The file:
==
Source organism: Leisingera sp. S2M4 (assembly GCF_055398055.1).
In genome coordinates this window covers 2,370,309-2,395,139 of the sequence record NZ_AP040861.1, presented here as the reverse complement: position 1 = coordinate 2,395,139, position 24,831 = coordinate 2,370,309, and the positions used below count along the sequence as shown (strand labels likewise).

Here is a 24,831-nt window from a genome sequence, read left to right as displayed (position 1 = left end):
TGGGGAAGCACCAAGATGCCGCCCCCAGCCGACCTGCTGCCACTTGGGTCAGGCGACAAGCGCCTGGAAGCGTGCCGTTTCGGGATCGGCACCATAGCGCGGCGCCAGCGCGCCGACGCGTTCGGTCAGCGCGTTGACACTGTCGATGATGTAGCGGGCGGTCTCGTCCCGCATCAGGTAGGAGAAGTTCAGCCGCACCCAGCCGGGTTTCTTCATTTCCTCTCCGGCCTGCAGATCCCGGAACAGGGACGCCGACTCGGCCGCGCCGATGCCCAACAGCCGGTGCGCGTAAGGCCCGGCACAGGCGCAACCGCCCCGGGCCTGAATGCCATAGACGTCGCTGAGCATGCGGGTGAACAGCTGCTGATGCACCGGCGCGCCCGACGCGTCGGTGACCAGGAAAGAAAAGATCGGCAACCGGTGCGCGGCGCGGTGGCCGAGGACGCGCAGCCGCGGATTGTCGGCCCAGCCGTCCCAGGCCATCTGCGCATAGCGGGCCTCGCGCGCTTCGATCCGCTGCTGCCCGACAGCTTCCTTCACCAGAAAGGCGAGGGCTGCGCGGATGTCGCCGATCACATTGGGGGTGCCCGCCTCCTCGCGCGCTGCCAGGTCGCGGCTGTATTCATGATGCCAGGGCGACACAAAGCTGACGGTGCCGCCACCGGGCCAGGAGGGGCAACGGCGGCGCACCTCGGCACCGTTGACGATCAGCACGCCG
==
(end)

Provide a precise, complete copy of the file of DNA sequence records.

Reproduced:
Source organism: Leisingera sp. S2M4 (assembly GCF_055398055.1).
In genome coordinates this window covers 2,370,309-2,395,139 of the sequence record NZ_AP040861.1, presented here as the reverse complement: position 1 = coordinate 2,395,139, position 24,831 = coordinate 2,370,309, and the positions used below count along the sequence as shown (strand labels likewise).

Here is a 24,831-nt window from a genome sequence, read left to right as displayed (position 1 = left end):
TGGGGAAGCACCAAGATGCCGCCCCCAGCCGACCTGCTGCCACTTGGGTCAGGCGACAAGCGCCTGGAAGCGTGCCGTTTCGGGATCGGCACCATAGCGCGGCGCCAGCGCGCCGACGCGTTCGGTCAGCGCGTTGACACTGTCGATGATGTAGCGGGCGGTCTCGTCCCGCATCAGGTAGGAGAAGTTCAGCCGCACCCAGCCGGGTTTCTTCATTTCCTCTCCGGCCTGCAGATCCCGGAACAGGGACGCCGACTCGGCCGCGCCGATGCCCAACAGCCGGTGCGCGTAAGGCCCGGCACAGGCGCAACCGCCCCGGGCCTGAATGCCATAGACGTCGCTGAGCATGCGGGTGAACAGCTGCTGATGCACCGGCGCGCCCGACGCGTCGGTGACCAGGAAAGAAAAGATCGGCAACCGGTGCGCGGCGCGGTGGCCGAGGACGCGCAGCCGCGGATTGTCGGCCCAGCCGTCCCAGGCCATCTGCGCATAGCGGGCCTCGCGCGCTTCGATCCGCTGCTGCCCGACAGCTTCCTTCACCAGAAAGGCGAGGGCTGCGCGGATGTCGCCGATCACATTGGGGGTGCCCGCCTCCTCGCGCGCTGCCAGGTCGCGGCTGTATTCATGATGCCAGGGCGACACAAAGCTGACGGTGCCGCCACCGGGCCAGGAGGGGCAACGGCGGCGCACCTCGGCACCGTTGACGATCAGCACGCCG